Awarded Best Movie Night by Philadelphia magazine in 2011, Cinema 16:9 projects theatrical run movies along with independent, foreign, and classic films in surround sound and full HD projection. Comprising two screens and 100 comfortable stadium-style seats, the theater also welcomes visitors to BYOB while catching a flick.
With a passion for historic movie theaters—and a simultaneous disappointment with the unoriginality of major multiplexes—founder David Titus has created a modern moviegoing experience that maintains the uniqueness and charm of Golden Age movie theaters. Along with an eclectic list of screenings, the theater features creative programming such as Terrible Tuesday, during which audiences mock terrible films; 8-Bit Warrior Wednesday, at which attendees play classic NES and SuperNES games on the big screen; and Dinner and a Movie, which includes discounted movie tickets and discounted meals at great local restaurants.
For those who like to watch movies at home, the theater’s movie-rental program features more than 3,000 titles on DVD and Blu-ray. All-out cinephiles can benefit from the theater’s membership program, which offers plans with unlimited movie tickets and rentals. The theater also hosts private movie screenings for birthday parties and challenging knitting parties and boasts a full concession stand that doles out organic and local foodstuffs in eco-friendly containers.
Despite their determinedly of-the-moment sound, Redfoo and Sky Blu are carrying on a long pop lineage: the former is Motown founder Berry Gordy's son, the latter his grandson. As red-hot electropop duo LMFAO, the uncle-nephew pairing electrifies dance floors with manic odes to party life. The 2012 Sorry for Party Rocking tour explodes with fan favorites such as "Party Rock Anthem" and newer hits such as "Sexy and I Know It," which has a bouncy swagger that dominated the Billboard Hot 100 chart for 28 weeks. Meanwhile, the band parades in neon animal prints amid backup dancers, bobbing beneath giant robot heads, tossing inflatables into the crowd, and creating a spectacle Metro Weekly calls "enormously entertaining."
The senses are stuffed with aural and visual excess as English tribute act Brit Floyd recreates the sonic mind expansion and visceral enlightenment of a real Pink Floyd show. The band of highly trained virtuosos and a quintet choir of chanteuses does justice to its subject like a jury of smitten rock critics, nailing every note and nuance of Pink Floyd’s signature sound. Rollicking through all of The Floyd’s epic oeuvre, the British group finesses a catalog of timeless hits, including “Wish You Were Here” and “Learning to Fly.” The elaborate stage setup replicates The Division Bell tour, replete with metamorphic lasers and lighting, avant-garde screen projections, and a mammoth ocular stargate, giving fans the closest thing to seeing a Pink Floyd show without being miniaturized and injected into their uncle’s subconscious.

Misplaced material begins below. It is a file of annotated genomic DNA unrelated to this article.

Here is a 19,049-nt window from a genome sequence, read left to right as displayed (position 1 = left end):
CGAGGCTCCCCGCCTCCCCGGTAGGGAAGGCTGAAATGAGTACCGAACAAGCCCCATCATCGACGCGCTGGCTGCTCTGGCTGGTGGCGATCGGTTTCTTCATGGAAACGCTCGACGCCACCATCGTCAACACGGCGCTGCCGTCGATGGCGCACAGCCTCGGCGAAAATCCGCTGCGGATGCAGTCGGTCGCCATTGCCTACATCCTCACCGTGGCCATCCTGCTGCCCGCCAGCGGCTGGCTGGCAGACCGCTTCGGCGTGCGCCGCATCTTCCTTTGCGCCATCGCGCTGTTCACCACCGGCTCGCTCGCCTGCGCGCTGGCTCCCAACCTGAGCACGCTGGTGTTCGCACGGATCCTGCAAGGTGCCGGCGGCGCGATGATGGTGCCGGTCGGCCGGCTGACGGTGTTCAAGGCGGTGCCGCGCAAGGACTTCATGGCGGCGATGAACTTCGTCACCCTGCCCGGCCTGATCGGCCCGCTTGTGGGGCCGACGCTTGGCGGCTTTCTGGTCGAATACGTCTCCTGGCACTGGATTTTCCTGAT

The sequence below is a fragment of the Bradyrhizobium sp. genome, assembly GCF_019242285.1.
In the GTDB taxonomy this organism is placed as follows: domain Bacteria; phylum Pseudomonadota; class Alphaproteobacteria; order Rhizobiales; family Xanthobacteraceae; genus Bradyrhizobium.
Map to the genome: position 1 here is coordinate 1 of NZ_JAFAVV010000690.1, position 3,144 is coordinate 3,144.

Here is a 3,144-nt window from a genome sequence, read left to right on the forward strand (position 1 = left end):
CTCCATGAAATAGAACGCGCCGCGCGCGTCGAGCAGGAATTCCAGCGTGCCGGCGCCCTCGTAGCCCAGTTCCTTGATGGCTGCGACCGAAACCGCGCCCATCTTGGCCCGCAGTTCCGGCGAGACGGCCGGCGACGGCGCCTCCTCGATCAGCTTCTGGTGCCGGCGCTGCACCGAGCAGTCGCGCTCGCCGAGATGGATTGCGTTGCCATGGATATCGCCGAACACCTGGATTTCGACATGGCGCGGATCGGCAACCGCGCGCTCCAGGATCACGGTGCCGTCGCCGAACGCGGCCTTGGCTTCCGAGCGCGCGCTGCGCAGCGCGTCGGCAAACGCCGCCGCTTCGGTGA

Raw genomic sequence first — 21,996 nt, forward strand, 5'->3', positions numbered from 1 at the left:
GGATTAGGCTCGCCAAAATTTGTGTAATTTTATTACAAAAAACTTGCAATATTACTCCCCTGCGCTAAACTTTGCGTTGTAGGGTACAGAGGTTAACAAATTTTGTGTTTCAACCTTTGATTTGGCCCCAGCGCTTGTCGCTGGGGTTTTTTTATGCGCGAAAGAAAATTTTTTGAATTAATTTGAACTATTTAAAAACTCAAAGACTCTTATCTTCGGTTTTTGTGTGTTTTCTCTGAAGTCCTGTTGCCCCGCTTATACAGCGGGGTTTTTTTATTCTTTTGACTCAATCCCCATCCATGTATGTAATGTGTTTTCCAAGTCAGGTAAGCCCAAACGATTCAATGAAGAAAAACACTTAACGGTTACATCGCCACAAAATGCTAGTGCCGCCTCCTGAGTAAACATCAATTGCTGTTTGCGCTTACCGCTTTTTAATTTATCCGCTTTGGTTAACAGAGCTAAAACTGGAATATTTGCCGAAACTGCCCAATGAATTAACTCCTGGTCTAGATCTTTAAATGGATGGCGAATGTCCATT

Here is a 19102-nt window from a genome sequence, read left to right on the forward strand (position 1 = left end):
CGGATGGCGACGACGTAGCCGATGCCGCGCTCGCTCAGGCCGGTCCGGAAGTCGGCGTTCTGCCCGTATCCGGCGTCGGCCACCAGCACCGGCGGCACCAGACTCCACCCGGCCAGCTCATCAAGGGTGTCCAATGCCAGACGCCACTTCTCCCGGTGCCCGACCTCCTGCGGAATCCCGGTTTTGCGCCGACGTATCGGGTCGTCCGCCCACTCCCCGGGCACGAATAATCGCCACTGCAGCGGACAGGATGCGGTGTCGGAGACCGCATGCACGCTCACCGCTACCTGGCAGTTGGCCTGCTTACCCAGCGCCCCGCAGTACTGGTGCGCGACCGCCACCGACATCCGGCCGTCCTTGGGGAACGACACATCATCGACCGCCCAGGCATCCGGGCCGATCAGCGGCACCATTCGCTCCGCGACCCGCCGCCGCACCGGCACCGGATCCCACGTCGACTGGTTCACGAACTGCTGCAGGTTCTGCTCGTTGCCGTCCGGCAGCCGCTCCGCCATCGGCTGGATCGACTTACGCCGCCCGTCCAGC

If there is a major dance competition out there, Scott Lazarov has probably placed in it. Along with gracing the cover of Philadelphia Magazine and performing at the Academy of Music, the founder of DanceSport Academy has won four US and World Pro-Am championships and was named champion of US Salsa, Rising Star, and Grand National championships. At DanceSport, Scott and his fellow instructors teach dance as both a social outlet and a competitive art form, and break down complicated styles into simple steps. Private and group classes teach a foundation of balance, posture, and timing that can then be mapped onto styles as varied as mambo, swing, merengue, or the Viennese waltz. Serious students can also gear up for competitions through a comprehensive training approach that addresses choreography, costuming, and production of the oversized foam fingers given out to the judges.
The Mann Center is a prepossessing structure from anywhere you sit in the semi-covered amphitheater—all huge, rough slabs of timber that evoke the setting for a barn dance held by elegant giants. Even the lawn section isn’t an ordinary lawn: from the top of the steep hill where the theater perches, audiences can see not only the performers lighting up the stage below but also the canopy of trees in surrounding Fairmount Park and the city skyline just beyond.
An elegant fusion of Old-World, small-town charm and state-of-the-art technology, Narberth Theatre allows moviegoers to see box-office hits from the comfort of renovated, stadium-style seats. Gilded accents, white columns, and pale-green walls give the space a nostalgic vibe. The digital projection and sound are decidedly modern, as is a 3-D system that makes films more lifelike than the sweating statues of a balmy wax museum.
Arthur Murray has been a leading name in franchise dance since 1912, when the entrepreneur began selling mail-order dance lessons. Expanding his reach, he enlisted teachers to spread his signature dance lessons on first-class steamships and skyrocketed to fame in the 1930s after introducing the public to such dances as the Lambeth Walk and The Big Apple. By the 1950s, Arthur and his wife, Kathryn, were hosting their own highly popular TV show on ABC, The Arthur Murray Party, which ran for 12 years. Today, Arthur Murray's team prepares students for rug cutting at special events and weekend nightclub jaunts. Throughout lessons, instructors teach the foundations of two to four dances from a long list of styles that range from latin to country-western, helping students to learn basic step patterns, timing, and the ability to lead or follow.